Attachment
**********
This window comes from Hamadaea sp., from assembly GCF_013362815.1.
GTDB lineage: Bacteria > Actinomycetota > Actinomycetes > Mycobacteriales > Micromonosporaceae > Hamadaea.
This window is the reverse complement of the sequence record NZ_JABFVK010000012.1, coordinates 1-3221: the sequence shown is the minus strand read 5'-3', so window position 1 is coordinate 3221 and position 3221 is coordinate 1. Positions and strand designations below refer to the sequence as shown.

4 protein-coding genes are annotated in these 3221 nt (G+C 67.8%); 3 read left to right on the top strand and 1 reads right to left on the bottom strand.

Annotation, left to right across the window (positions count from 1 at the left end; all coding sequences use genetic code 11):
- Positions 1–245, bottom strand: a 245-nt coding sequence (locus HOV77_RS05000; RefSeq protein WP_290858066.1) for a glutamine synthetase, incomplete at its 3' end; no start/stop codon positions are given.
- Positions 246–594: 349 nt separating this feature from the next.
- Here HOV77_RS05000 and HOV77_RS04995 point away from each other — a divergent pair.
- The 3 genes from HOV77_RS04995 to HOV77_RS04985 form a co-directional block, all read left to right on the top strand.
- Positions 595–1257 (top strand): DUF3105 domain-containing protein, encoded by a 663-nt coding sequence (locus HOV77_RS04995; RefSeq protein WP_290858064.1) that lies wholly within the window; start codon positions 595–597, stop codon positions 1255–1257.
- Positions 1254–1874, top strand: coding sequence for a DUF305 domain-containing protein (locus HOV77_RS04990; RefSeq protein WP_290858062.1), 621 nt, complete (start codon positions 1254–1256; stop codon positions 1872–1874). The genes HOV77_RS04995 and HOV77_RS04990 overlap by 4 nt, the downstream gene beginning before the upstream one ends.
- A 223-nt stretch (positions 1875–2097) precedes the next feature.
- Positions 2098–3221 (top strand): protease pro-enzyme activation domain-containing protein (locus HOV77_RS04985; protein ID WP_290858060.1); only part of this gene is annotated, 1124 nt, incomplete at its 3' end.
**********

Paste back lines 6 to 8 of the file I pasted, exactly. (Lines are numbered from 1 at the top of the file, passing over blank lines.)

- Positions 1–245, bottom strand: a 245-nt coding sequence (locus HOV77_RS05000; RefSeq protein WP_290858066.1) for a glutamine synthetase, incomplete at its 3' end; no start/stop codon positions are given.
- Positions 246–594: 349 nt separating this feature from the next.
- Here HOV77_RS05000 and HOV77_RS04995 point away from each other — a divergent pair.